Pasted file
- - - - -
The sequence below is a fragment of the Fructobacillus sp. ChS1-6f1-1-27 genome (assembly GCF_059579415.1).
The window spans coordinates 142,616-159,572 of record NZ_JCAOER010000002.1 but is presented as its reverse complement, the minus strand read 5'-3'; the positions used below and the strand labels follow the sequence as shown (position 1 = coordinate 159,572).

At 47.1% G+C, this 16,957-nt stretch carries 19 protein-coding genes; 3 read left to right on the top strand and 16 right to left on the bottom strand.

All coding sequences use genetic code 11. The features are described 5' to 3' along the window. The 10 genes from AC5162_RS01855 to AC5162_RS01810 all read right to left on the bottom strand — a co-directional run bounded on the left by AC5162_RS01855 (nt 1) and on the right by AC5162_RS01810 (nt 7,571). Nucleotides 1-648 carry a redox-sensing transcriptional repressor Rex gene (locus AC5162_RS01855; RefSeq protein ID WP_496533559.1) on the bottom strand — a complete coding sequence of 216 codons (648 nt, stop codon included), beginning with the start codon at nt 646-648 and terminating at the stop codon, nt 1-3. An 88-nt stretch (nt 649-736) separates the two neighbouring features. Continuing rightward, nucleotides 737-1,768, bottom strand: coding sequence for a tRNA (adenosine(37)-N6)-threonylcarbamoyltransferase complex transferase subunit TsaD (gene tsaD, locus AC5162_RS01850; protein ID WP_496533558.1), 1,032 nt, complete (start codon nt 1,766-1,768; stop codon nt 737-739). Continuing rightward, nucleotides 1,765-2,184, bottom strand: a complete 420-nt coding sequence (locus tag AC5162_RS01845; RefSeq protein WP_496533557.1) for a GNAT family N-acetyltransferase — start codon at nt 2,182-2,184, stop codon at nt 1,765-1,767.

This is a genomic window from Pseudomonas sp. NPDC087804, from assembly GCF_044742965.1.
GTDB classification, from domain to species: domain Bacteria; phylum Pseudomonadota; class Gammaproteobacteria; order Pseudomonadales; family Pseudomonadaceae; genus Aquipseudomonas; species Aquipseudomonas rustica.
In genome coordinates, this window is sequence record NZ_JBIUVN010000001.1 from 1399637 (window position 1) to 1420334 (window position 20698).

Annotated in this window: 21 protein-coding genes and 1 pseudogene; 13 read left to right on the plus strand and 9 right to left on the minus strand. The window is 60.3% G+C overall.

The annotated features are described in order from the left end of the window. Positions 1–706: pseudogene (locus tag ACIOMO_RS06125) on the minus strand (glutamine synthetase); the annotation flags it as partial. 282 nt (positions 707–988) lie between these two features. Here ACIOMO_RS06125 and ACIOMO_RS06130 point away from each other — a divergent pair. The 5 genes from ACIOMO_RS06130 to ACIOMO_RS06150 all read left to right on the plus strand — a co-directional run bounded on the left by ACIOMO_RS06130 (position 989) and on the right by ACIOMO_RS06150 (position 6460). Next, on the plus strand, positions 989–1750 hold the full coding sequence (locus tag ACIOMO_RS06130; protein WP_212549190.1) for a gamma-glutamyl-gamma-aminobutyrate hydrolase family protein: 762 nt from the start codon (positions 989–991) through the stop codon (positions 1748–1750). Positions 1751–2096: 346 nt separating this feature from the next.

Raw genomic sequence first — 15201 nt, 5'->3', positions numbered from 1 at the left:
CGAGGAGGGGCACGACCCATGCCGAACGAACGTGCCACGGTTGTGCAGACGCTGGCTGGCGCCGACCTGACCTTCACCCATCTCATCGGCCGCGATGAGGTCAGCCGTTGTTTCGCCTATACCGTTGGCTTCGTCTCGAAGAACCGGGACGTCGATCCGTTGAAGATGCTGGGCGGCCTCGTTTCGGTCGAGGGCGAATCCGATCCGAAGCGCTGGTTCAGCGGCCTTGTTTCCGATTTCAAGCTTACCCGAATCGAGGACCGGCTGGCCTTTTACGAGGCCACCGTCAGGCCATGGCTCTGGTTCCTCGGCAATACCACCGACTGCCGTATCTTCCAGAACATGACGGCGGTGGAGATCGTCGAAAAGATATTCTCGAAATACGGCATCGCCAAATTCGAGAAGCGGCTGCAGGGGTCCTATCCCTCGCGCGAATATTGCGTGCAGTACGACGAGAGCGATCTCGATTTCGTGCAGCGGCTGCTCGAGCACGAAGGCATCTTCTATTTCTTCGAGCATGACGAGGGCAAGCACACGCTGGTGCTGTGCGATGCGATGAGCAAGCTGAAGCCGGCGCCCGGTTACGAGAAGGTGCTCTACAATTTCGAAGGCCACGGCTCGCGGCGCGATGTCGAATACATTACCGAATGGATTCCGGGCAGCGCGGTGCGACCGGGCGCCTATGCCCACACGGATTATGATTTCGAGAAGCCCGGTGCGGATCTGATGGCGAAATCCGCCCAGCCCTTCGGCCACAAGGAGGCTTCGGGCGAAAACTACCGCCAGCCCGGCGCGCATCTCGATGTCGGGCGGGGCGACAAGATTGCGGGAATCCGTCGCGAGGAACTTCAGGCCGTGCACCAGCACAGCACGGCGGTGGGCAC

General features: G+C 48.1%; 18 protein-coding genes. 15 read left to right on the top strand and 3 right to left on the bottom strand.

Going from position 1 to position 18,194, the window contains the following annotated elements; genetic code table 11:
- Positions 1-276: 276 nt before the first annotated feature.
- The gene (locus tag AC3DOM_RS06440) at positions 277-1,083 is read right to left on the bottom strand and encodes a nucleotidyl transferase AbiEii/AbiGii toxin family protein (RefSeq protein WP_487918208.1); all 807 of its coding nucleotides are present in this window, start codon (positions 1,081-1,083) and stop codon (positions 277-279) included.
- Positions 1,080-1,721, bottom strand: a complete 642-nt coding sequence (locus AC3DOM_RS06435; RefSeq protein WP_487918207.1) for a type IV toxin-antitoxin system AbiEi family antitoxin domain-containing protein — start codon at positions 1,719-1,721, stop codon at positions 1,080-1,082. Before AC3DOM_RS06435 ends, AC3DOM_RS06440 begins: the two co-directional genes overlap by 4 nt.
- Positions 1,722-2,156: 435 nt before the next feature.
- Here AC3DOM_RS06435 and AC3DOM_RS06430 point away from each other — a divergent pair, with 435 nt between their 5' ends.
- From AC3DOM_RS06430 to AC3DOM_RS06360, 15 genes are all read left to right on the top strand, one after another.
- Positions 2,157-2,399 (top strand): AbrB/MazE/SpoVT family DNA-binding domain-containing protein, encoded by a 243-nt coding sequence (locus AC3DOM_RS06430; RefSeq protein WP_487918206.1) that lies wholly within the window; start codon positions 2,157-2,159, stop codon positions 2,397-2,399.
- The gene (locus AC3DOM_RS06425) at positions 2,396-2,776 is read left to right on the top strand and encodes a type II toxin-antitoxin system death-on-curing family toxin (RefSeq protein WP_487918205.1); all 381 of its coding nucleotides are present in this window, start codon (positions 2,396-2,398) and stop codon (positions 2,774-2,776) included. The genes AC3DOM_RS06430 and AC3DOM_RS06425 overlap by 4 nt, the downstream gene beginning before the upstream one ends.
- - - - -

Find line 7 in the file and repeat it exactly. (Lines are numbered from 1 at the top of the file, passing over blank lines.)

In genome coordinates, this window is sequence record NZ_JBIUVN010000001.1 from 1399637 (window position 1) to 1420334 (window position 20698).